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Less of What We Don't Need

Stories about Less of What We Don't Need.

The Quake Threat to Dams Posed by Fracking Was Long Warned

By: 
Andrew Nikiforuk

Gillis says that he first noticed new earthquakes being added to the national earthquake database as major fraccing operations began in 2010. “In my view, which I have already shared, the province should simply add buffer zones around any very Extreme and Very High Consequence Dams where hydraulic fracturing cannot be undertaken without a prior full investigation into the risks and an implemented risk management plan. Why is this so difficult?”

The Limits of Capitalism

By: 
Laurie E. Adkin

At this point in human history, the limits of capitalism and the limits of our species’ life on Earth have converged. We have never been here before, and we cannot go back.

The political activism of my youth was largely in solidarity with anti-colonial movements in Africa and Palestine, anti-US imperialist movements and dictatorships in Latin America, and solidarity-building between the labour and other social movements around a broad program of democratic, anti-capitalist reforms. In those struggles, there was always an assumption that social transformation could draw upon the resources of a reasonably intact natural world. No more. Capitalism, patriarchy, and racism now threaten to destroy this world, along with its tenuous civilizational achievements. We are all of us, now, face to face with the kind of ‘deworlding’ that traumatized Indigenous peoples following the arrival of colonizers.

Germany’s green energy quest stalls

By: 
Kieran Cooke

LONDON, 8 January, 2020 – The city of Munich – one of Europe’s wealthiest urban conurbations – has expansive plans to tackle the fast-growing problems associated with climate change: its policies are a good example of Germany’s green energy quest, the Energiewende.

Is degrowth an alternative to capitalism?

By: 
Güney Işıkara

The newest book by Giorgos Kallis, one of the most prolific degrowth advocates is entitled Limits: Why Malthus Was Wrong and Why Environmentalists Should Care. It is a short and accessible read which contains some important and unconventional arguments. In what follows, I will first briefly summarize the core arguments of the book, which promises to provoke important discussions on the matter of limits and subjects. Then I will reflect on the fuzziness of the primarily cultural conceptualization of capitalism, and argue that neither self-limitation nor degrowth qualifies as a mode of production, such that they could constitute an alternative to capitalism.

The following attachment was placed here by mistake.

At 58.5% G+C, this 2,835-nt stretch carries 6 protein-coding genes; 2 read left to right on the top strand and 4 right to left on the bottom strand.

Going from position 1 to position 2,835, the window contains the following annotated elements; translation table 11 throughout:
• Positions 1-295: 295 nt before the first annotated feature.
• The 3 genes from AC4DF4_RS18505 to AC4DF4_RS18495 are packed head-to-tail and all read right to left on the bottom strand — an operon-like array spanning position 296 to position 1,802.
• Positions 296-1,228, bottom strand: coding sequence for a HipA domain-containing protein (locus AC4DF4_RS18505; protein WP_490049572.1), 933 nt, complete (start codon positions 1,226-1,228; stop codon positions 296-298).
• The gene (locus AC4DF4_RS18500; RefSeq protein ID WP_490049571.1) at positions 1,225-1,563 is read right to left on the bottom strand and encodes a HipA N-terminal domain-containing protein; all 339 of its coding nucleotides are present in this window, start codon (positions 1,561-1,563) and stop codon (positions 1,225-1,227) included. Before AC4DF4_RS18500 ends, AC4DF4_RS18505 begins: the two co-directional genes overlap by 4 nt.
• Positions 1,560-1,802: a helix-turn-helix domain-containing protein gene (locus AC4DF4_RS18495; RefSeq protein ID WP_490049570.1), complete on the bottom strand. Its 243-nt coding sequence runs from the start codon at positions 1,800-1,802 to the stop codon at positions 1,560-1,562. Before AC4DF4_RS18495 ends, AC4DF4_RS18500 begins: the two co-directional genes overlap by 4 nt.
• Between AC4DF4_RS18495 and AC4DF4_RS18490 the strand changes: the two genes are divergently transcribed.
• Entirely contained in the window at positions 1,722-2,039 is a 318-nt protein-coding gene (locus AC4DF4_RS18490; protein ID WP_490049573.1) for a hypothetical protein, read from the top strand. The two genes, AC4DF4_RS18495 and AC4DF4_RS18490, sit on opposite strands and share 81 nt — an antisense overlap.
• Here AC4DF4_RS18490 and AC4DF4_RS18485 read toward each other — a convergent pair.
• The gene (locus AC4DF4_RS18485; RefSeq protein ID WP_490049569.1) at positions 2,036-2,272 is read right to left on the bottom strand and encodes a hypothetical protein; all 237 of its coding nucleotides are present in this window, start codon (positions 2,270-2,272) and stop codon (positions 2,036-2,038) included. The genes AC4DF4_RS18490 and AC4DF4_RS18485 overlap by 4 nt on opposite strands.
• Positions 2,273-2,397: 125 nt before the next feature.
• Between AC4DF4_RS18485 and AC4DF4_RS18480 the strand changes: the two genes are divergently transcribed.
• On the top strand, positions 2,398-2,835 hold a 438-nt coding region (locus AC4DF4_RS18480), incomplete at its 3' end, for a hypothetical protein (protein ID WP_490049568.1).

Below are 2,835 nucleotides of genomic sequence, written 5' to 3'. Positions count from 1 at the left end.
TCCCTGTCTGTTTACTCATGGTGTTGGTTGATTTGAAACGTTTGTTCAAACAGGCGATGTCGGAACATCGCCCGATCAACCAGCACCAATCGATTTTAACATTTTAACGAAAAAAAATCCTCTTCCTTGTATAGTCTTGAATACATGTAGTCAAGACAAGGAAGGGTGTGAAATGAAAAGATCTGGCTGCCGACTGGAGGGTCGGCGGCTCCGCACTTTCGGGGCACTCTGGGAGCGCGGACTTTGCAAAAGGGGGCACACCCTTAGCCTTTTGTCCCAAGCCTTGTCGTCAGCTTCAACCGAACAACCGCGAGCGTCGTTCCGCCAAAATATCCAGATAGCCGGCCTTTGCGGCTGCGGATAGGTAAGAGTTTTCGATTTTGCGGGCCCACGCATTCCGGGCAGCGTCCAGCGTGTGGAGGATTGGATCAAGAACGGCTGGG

How a rising anti-mining movement is challenging Portugal’s ‘white gold’ rush

By: 
Marina Martinez

“Lithium mining in Portugal involves large open-cast mines that rip open huge tracts of land-destroying soils and ecosystems,” said Laura Williams, a resident based in central Portugal, who is having to deal with lithium mining activities on her doorstep. “It uses huge amounts of water in the processing, which then contaminates ground and river water. The huge machines that are used have a massive impact in terms of noise and vibrations on local communities.”

Too Much Combustion, Too Little Fire

By: 
Kris De Decker

The fire – which we have used in our homes for over 400,000 years – remains the most versatile and sustainable household technology that humanity has ever known. The fire alone provided what we now get through a combination of modern appliances such as the oven and cooking hob, heating system, lights, refrigerator, freezer, hot water boiler, tumble dryer, and television. Unlike these newer technologies, the fire had no need for a central infrastructure to make it work, and it could be built locally from readily available materials.

Veritable Uprising or it’s The (Faux) Real Thing™: Greta and Climate Activism in a Wilderness of Projections

By: 
Phil Rockstroh and Kenn Orphan

PR: Kenn, recently, this observation of mine provoked a measure of ire:  Street demonstrations, even large ones, are apropos of nothing as long as they are manifested as de facto state sanctioned protests. A march proceeds, chants are cast into indifferent air, speechifying comes to pass by the usual gasbags then the assembled head home and carry on as usual. Conversely, a strike means job walk-offs — until the strikers demands are met — not walking out and walking back in the next day.

These are not revolutionary activities or even a political movement. Capitalist colonisation has been internalised to such a saturating degree that demonstrations are, in the neoliberal era, designed to be toothless and non-threatening in regard to the structures of capitalist power. Conversely, a strike translates to stopping the flow of capital — otherwise it amounts to enabling business as usual.

Capitalism and the Limits of Greening

By: 
Carl Boggs

In fact-Klein’s Green New Deal entirely skirts the larger issue of resources – that is, the extent to which the planet faces steadily-declining natural resources (above all water, land, soil, forests, oceans, scarce metals). Economic predictions indicate that leading industrialized nations (U.S., China, India, the EU, Russia, Japan) could easily double their GDP output within the next two or three decades. It is delusional to believe vulnerable ecosystems could endure such overburdening “development” very far into the future. One specter is that intensifying global resource competition, endemic to the logic of both perpetual growth and geopolitical rivalry, could be what most hastens planetary disaster.

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